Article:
8

Unfortunately, as of 0.9.5, TypeScript doesn't (yet) have algebraic data types (union types) and pattern matching (to destructure them). What's more, it doesn't even support instanceof on interfaces. Which pattern do you use to emulate these language features with maximal type safety and minimal boilerplate code?

6

I went with the following Visitor-like pattern, inspired by this and this (in the example, a Choice can be Foo or Bar):

interface Choice {
    match<T>(cases: ChoiceCases<T>): T;
}

interface ChoiceCases<T> {
    foo(foo: Foo): T;
    bar(bar: Bar): T;
}

class Foo implements Choice {

    match<T>(cases: ChoiceCases<T>): T {
        return cases.foo(this);
    }

}

class Bar implements Choice {

    match<T>(cases: ChoiceCases<T>): T {
        return cases.bar(this);
    }

}

Usage:

function getName(choice: Choice): string {
    return choice.match({
        foo: foo => "Foo",
        bar: bar => "Bar",
    });
}

The matching itself is expressive and type-safe, but there's lot of boilerplate to write for the types.

  • Maybe you can use sweetjs to create a macro for 'match' and wrap around multiple types of Choice so you have type-checking but the actual implementation would be provided by the macro. – Johnny Everson Jul 11 '14 at 14:57
4

TypeScript 1.4 adds union types and type guards.

2

To answer

it doesn't even support instanceof on interfaces.

Reason is type erasure. Interfaces are a compile type construct only and don't have any runtime implications. However you can use instanceof on classes e.g. :

class Foo{}
var x = new Foo();
console.log(x instanceof Foo); // true
  • 3
    Thank you for this insight, it is interesting, but it doesn't answer the question itself, so I suggest converting it to a comment instead. – thSoft Jan 10 '14 at 14:32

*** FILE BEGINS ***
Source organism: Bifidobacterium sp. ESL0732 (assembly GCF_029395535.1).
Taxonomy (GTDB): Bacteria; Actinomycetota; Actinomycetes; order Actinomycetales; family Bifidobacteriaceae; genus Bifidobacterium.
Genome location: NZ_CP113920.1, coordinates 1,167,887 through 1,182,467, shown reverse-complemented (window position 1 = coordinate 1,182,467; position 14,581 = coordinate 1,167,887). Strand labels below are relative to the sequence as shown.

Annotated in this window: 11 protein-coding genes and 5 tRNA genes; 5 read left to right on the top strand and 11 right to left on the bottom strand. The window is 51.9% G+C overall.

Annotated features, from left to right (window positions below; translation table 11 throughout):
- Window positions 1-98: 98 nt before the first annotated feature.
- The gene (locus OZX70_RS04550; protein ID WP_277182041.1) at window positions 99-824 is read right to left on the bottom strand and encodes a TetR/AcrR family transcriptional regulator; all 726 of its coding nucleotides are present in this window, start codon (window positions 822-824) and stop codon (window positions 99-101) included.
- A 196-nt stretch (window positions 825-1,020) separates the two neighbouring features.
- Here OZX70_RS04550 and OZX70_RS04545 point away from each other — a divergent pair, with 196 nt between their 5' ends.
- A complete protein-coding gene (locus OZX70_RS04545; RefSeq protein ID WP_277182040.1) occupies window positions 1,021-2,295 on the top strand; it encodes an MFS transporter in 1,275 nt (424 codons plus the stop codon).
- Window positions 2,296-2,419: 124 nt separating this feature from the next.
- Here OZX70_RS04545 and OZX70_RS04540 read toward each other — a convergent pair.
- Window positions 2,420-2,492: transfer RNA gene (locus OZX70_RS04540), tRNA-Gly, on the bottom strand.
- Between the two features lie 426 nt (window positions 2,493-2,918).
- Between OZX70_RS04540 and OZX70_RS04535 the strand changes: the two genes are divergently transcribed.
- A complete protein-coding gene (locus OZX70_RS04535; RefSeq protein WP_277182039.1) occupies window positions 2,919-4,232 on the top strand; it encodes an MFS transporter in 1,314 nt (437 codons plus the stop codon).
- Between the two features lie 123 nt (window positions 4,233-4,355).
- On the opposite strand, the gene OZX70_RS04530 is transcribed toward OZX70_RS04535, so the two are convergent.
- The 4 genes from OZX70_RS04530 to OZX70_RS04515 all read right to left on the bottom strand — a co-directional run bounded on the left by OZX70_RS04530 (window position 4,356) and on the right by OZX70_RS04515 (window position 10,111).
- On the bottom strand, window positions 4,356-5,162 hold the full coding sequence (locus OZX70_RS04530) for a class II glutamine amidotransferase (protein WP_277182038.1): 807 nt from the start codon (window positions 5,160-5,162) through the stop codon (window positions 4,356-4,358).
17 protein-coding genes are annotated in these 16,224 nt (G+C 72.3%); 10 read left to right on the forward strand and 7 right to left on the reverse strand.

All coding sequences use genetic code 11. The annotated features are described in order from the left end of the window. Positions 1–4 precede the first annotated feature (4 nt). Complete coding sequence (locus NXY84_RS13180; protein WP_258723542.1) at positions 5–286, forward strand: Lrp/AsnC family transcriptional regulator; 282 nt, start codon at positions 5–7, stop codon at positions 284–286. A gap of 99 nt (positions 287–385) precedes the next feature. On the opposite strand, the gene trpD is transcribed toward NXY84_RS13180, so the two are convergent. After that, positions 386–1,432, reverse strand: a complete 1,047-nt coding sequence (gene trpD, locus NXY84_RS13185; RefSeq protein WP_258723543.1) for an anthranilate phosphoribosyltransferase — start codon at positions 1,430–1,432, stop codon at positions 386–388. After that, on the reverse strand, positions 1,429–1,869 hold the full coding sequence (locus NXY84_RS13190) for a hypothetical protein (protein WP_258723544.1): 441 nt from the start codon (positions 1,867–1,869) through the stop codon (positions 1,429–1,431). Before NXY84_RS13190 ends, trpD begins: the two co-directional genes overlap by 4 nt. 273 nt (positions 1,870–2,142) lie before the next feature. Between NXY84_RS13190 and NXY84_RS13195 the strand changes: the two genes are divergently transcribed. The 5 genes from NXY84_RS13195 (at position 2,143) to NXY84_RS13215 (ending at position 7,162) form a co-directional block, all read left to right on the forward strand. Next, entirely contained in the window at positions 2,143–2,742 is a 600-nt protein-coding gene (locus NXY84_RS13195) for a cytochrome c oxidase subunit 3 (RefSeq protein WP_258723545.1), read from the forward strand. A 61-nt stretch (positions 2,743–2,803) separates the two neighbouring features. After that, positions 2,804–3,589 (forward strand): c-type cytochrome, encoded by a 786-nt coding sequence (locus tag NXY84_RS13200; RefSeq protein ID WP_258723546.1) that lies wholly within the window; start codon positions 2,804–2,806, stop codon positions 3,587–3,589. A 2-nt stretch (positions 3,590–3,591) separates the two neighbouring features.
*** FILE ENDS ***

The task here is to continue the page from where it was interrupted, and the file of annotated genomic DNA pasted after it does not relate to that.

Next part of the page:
2

Example to illustrate the accepted answer:

enum ActionType { AddItem, RemoveItem, UpdateItem }
type Action =
    {type: ActionType.AddItem, content: string} |
    {type: ActionType.RemoveItem, index: number} |
    {type: ActionType.UpdateItem, index: number, content: string}

function dispatch(action: Action) {
    switch(action.type) {
    case ActionType.AddItem:
        // now TypeScript knows that "action" has only "content" but not "index"
        console.log(action.content);
        break;
    case ActionType.RemoveItem:
        // now TypeScript knows that "action" has only "index" but not "content"
        console.log(action.index);
        break;
    default:
    }
}
1

Here's an alternative to the very good answer by @thSoft. On the plus side, this alternative

  1. has potential interoperability with raw javascript objects on the form { type : string } & T, where the shape of T depends on the value of type,
  2. has substantially less per-choice boilerplate;

on the negative side

  1. does not enforce statically that you match all cases,
  2. does not distinguish between different ADTs.

It looks like this:

// One-time boilerplate, used by all cases. 

interface Maybe<T> { value : T }
interface Matcher<T> { (union : Union) : Maybe<T> }

interface Union { type : string }

class Case<T> {
  name : string;
  constructor(name: string) {
    this.name = name;
  }
  _ = (data: T) => ( <Union>({ type : this.name, data : data }) )
  $ =
    <U>(f:(t:T) => U) => (union : Union) =>
        union.type === this.name
          ? { value : f((<any>union).data) }
          : null
}

function match<T>(union : Union, destructors : Matcher<T> [], t : T = null)
{
  for (const destructor of destructors) {
    const option = destructor(union);
    if (option)
      return option.value;
  }
  return t;
}

function any<T>(f:() => T) : Matcher<T> {
  return x => ({ value : f() });
}

// Usage. Define cases.

const A = new Case<number>("A");
const B = new Case<string>("B");

// Construct values.

const a = A._(0);
const b = B._("foo");

// Destruct values.

function f(union : Union) {
  match(union, [
    A.$(x => console.log(`A : ${x}`))
  , B.$(y => console.log(`B : ${y}`))
  , any (() => console.log(`default case`))
  ])
}

f(a);
f(b);
f(<any>{});

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